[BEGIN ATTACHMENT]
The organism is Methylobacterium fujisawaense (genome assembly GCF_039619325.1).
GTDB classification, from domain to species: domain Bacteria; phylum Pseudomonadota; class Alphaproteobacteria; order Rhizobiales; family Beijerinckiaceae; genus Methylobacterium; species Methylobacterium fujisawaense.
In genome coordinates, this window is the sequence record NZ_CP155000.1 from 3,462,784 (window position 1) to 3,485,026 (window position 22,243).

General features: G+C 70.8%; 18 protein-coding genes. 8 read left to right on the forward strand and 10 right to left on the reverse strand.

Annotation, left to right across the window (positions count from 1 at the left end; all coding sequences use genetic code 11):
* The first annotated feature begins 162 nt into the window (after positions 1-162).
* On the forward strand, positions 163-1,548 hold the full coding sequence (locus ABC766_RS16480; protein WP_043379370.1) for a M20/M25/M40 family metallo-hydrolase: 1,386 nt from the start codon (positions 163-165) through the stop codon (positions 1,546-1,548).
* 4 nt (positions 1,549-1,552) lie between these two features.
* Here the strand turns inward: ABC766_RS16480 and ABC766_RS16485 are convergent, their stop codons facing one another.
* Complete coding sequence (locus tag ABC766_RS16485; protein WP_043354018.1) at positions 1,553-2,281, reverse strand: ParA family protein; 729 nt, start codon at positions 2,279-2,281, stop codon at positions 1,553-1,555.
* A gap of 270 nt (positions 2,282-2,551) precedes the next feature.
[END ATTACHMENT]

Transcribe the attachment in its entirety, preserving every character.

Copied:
The organism is Methylobacterium fujisawaense (genome assembly GCF_039619325.1).
GTDB classification, from domain to species: domain Bacteria; phylum Pseudomonadota; class Alphaproteobacteria; order Rhizobiales; family Beijerinckiaceae; genus Methylobacterium; species Methylobacterium fujisawaense.
In genome coordinates, this window is the sequence record NZ_CP155000.1 from 3,462,784 (window position 1) to 3,485,026 (window position 22,243).

General features: G+C 70.8%; 18 protein-coding genes. 8 read left to right on the forward strand and 10 right to left on the reverse strand.

Annotation, left to right across the window (positions count from 1 at the left end; all coding sequences use genetic code 11):
* The first annotated feature begins 162 nt into the window (after positions 1-162).
* On the forward strand, positions 163-1,548 hold the full coding sequence (locus ABC766_RS16480; protein WP_043379370.1) for a M20/M25/M40 family metallo-hydrolase: 1,386 nt from the start codon (positions 163-165) through the stop codon (positions 1,546-1,548).
* 4 nt (positions 1,549-1,552) lie between these two features.
* Here the strand turns inward: ABC766_RS16480 and ABC766_RS16485 are convergent, their stop codons facing one another.
* Complete coding sequence (locus tag ABC766_RS16485; protein WP_043354018.1) at positions 1,553-2,281, reverse strand: ParA family protein; 729 nt, start codon at positions 2,279-2,281, stop codon at positions 1,553-1,555.
* A gap of 270 nt (positions 2,282-2,551) precedes the next feature.